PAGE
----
The October Surprise: The Iranian Hostage Rescue Mission, and the 1980 Presidential Election

The October Surprise:
The Iranian Hostage Rescue Mission, and the 1980 Presidential Election

By Don Hopkins, December 1988.

I. Iran under the Shah

The Shah of Iran, Mohammed Reza Pahlavi, came to power in 1953, thanks to a CIA-supported coup. The Shah's friendship and cooperation was extremely important for American foreign policy -- it gave the U.S. much influence in the region.

Iran is in extremely strategic position, adjacent to the Soviet Union and Persian Gulf countries. It also has enormous amounts of oil and money.

In accordance with the Nixon Doctrine, the United States sold weapons to the Shah, who used them to maintain the stability of his regime, and protect US interests. Arms were an extremely important part of Iranian-American relationship.

In 1977, President Jimmy Carter issued Presidential Directive #13, which declared arms transfers were to be viewed as exceptional departure from foreign policy. Human rights were an important issue to Carter, and he wanted to cut down on the amount of arms the U.S. was supplying to the rest of the world. When Carter called the Shah's Iran an "Island of Stability", he had no idea what was in store for him.

Iran was an extremely lucrative arms market. American companies were doing swift business there. The Shah had scads of money from selling oil, and loved to spend it on weapons.

Albert Hakim, an Iranian-born arms merchant, was selling millions of dollars worth of arms to the Shah in the 70's. In 1983 testimony, he boasted of arranging Iran arms deals, setting up swiss bank accounts, and paying off Iranian officials. [20]

General Richard Secord worked at the time in Air Force Military Advisory Group. His job was to represent US arms merchants before the Shah. Hakim and Secord were in cahoots, and ran a company called Stanford Technologies Trading Group International. They eventually became deeply involved in the events of the Iran-Contra Scandal.

II. The Fall of the Shah of Iran

The Iranian people hated the oppressive rule of the Shah, and the brutalities of his secret police, SAVAK. They felt extreme bitterness and contempt towards the America, because of the weaponry and moral decadence the U.S. supplied in abundance. [4] [17]

They finally revolted against the oppressive rule of the Shah, who fled Iran into exile in Egypt, on January 16, 1979. On February 1, Ayatollah Khomeini returned to Iran from exile in France, causing forty-five thousand Americans to flee the country.

The fall of the Shah discredited Nixon Doctrine. America was not able to preserve peace by stocking Iran with arms. A country that was once such a valuable political ally turned into the arch enemy.

On February 14, revolutionaries invaded the American embassy and took hostages, demanding the return of the Shah, but released them in several days.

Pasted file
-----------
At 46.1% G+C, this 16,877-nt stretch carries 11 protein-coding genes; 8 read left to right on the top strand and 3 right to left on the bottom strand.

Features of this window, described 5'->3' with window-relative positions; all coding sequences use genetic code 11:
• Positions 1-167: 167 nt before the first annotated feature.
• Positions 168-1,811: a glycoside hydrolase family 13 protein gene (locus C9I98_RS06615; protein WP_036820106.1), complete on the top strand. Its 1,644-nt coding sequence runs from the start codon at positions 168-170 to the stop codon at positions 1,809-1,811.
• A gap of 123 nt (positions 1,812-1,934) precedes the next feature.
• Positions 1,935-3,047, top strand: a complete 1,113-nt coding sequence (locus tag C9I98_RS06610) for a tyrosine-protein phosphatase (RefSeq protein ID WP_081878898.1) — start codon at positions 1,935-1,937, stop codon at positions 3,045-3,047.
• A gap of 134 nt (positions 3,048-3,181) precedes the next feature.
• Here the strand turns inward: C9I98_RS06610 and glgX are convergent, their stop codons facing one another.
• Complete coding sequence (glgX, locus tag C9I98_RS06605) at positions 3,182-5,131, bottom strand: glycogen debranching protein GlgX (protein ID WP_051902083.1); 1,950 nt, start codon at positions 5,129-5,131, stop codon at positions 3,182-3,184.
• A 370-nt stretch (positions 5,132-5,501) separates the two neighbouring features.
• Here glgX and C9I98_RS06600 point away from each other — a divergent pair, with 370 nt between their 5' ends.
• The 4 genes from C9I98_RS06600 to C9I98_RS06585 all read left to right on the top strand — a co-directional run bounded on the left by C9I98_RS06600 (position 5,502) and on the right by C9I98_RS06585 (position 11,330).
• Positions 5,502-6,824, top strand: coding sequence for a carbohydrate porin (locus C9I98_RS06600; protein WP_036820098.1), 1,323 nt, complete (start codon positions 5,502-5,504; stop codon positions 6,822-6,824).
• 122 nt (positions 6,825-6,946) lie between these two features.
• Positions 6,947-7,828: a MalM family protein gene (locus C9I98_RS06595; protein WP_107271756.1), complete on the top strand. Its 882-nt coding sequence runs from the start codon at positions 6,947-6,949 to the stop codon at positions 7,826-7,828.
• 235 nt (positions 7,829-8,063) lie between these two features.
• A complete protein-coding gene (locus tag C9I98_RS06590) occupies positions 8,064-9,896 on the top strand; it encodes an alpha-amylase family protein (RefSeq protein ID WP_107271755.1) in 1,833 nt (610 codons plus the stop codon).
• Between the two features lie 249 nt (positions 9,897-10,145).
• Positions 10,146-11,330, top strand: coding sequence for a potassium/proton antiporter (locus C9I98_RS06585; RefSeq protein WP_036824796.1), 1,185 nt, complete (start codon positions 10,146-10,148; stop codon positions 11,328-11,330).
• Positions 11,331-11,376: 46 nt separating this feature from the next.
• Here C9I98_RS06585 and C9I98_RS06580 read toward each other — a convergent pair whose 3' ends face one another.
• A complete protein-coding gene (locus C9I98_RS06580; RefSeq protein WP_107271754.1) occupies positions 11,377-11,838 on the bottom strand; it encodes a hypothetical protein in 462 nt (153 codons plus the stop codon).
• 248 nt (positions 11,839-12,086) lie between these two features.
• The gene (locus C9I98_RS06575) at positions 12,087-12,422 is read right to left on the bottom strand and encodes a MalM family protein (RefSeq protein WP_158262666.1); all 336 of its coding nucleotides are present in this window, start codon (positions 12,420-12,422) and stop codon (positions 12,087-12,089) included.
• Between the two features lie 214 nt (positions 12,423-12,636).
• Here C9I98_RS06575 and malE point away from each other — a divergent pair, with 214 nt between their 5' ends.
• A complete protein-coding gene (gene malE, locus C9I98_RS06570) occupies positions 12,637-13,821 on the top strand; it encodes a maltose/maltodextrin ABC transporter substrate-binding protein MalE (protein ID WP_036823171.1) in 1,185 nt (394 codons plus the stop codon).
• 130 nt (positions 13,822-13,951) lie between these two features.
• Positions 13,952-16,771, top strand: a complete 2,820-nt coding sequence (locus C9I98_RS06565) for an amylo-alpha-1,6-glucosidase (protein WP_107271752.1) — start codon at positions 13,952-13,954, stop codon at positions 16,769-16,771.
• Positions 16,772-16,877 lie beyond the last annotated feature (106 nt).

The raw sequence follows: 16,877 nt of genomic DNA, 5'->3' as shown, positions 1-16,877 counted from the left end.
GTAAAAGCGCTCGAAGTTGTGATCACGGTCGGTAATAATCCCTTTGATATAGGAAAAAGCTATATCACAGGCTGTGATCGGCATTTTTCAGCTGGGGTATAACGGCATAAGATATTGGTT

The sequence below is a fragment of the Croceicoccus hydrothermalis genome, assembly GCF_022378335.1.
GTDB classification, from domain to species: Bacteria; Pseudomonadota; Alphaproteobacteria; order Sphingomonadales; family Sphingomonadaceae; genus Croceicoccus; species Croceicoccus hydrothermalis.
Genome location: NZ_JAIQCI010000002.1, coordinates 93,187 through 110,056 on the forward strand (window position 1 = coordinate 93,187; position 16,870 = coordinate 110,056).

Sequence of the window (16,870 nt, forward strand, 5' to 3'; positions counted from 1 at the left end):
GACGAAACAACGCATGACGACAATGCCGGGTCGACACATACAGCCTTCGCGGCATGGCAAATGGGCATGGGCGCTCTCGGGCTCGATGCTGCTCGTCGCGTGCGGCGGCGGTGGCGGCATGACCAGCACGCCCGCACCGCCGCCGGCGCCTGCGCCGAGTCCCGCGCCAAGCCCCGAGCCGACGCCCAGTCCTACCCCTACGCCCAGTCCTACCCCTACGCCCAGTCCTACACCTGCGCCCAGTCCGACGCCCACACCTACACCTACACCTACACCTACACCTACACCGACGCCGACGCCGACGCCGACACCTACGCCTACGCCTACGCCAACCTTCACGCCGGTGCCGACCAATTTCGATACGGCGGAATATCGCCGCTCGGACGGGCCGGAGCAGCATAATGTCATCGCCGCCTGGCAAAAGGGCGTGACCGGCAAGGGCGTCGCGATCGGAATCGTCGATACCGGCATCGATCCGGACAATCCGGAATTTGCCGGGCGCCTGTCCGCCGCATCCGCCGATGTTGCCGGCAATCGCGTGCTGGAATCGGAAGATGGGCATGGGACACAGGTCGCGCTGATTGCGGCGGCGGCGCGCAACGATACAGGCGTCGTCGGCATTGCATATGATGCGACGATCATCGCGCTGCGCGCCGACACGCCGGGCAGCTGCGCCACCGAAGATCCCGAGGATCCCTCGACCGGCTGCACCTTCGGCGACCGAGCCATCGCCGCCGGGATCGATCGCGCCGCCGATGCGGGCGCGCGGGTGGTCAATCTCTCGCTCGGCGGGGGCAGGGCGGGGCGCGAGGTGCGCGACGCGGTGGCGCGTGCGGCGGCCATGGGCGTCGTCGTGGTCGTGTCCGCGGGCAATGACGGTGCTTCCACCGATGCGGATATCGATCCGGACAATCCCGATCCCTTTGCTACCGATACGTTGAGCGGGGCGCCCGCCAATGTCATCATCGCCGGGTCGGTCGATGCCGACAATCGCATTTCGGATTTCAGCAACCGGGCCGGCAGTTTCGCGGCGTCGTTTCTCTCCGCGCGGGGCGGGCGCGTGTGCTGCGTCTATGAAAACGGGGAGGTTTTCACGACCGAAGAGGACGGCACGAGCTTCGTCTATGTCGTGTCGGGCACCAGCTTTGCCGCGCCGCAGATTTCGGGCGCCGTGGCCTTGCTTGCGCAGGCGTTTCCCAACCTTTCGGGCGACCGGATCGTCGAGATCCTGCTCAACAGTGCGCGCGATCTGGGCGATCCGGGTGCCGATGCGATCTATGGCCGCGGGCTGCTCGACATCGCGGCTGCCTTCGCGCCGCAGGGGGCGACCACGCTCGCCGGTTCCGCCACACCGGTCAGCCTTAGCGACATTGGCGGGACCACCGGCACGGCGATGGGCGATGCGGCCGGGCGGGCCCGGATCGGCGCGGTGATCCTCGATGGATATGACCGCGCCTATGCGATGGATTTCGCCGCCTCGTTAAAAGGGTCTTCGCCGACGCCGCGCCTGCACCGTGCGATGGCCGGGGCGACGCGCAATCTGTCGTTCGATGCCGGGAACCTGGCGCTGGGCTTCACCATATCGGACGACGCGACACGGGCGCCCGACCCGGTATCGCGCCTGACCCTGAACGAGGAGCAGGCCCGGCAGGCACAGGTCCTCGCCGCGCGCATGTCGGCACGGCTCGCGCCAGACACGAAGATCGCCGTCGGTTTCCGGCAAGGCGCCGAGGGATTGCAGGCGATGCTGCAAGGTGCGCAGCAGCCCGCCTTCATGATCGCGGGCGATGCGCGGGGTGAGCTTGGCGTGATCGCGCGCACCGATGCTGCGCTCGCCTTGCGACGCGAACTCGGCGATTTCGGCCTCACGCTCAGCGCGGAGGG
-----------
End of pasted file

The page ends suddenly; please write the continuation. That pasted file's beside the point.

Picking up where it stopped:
The Shah came to America for medical reasons, with the approval of President Carter, to seek treatment. This provoked the Iranian mobs, and on November 4, 1979, the American Embassy was captured and hostages were seized.

The students who had taken over the embassy demanded the return the Shah to Iran, for trial and execution, and threatened that if their demands were not met, the hostages would go on trial and be executed themselves. But even if Carter wanted to, he couldn't give in to their demands and legally extradite the Shah.

The Iranian government claimed not to have control over the students, but they certainly used the crisis to their own advantage. They received world attention, mobilized Iranian public opinion, and eradicated ties to the West. Their main concern was not the return of the Shah -- they were using the hostage situation to achieve internal political objectives.

III. Carter's Response

From the beginning, President Jimmy Carter gave the hostage crisis a high profile. It was the focus his and his country's attention, day after day. But that was exactly wrong approach to take if he wanted to get the hostages out, without making it seem like he conceded to terrorism. Not only did the Iranians benefit from the publicity, but the constant crisis took time away and attention from other important problems, like the Soviet invasion of Afghanistan, and the 1980 presidential election.

What Carter should have recognized was that there were different factions in the Iranian government competing with each other for power, and the hostage situation would go on as long as the Iranians could use the situation to their political advantage. If there was not as much attention on the hostage crisis, it would have not been as useful a propaganda tool.

The President threatened a military response if the hostages were harmed or put on trial. The threat was deterrent, not coercive. Such threats are most effective at keeping somebody from doing something they haven't already done. The threat worked. Iran stopped saying they were going to put the hostages on trial and execute them.

Carter considered several courses of military action. He decided not to mine Iranian ports, as that would interfere with other countries, and might provoke the Iranians to harm the hostages. He did however order that a rescue plan be drawn up, but he hoped it wouldn't have to be used.